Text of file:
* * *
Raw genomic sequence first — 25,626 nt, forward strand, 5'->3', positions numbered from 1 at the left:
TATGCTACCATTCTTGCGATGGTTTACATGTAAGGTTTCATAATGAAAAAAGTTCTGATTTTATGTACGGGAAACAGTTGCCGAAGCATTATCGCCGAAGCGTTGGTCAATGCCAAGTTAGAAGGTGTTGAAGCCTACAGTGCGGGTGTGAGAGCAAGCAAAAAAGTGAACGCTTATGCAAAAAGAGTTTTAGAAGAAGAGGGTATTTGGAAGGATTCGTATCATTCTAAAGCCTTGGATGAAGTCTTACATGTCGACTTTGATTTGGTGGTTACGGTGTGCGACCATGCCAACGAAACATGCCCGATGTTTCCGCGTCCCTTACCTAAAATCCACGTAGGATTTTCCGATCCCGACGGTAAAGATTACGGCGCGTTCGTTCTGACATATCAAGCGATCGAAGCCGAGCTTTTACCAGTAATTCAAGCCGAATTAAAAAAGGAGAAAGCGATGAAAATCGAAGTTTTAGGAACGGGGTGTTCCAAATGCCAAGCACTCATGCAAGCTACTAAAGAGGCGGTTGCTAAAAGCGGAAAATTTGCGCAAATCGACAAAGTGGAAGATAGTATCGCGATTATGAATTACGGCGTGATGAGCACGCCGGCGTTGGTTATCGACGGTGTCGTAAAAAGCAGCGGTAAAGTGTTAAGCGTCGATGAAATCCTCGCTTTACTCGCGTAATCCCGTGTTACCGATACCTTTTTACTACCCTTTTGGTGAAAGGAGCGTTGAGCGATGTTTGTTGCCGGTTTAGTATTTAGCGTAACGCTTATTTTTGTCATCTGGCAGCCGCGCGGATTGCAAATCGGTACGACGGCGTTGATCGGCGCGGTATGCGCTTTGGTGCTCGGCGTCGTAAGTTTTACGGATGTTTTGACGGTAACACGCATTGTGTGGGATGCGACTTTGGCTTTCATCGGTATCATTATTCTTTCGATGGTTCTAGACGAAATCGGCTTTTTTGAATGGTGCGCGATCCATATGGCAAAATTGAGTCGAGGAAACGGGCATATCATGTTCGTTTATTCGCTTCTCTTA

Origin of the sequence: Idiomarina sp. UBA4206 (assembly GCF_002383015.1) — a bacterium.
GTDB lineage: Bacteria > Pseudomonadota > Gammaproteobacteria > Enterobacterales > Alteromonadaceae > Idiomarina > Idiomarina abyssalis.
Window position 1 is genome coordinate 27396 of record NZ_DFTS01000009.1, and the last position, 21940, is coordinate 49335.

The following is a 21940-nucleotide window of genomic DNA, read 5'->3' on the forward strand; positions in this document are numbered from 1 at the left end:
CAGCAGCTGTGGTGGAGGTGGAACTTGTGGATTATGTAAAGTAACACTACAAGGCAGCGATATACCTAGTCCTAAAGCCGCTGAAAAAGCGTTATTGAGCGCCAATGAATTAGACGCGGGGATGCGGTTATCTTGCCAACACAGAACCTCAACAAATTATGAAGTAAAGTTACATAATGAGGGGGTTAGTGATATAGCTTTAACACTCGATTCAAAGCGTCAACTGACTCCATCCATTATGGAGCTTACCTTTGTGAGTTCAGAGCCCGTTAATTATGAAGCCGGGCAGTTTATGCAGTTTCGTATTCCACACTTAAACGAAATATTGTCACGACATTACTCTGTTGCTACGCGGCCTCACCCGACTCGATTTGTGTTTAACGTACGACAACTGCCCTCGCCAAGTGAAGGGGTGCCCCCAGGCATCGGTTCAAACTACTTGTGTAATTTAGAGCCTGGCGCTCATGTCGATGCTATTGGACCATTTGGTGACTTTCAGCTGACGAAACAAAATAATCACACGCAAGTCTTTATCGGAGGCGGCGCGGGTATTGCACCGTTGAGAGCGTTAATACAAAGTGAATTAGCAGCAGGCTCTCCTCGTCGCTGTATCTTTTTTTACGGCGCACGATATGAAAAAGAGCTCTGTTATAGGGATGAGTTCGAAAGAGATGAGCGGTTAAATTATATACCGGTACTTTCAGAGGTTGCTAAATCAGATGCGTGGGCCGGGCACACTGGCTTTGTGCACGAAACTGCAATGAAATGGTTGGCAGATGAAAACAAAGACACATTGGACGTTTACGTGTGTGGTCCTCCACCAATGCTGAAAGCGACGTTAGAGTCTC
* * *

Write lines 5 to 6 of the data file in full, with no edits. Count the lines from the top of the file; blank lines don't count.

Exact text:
Window position 1 is genome coordinate 27396 of record NZ_DFTS01000009.1, and the last position, 21940, is coordinate 49335.

The following is a 21940-nucleotide window of genomic DNA, read 5'->3' on the forward strand; positions in this document are numbered from 1 at the left end: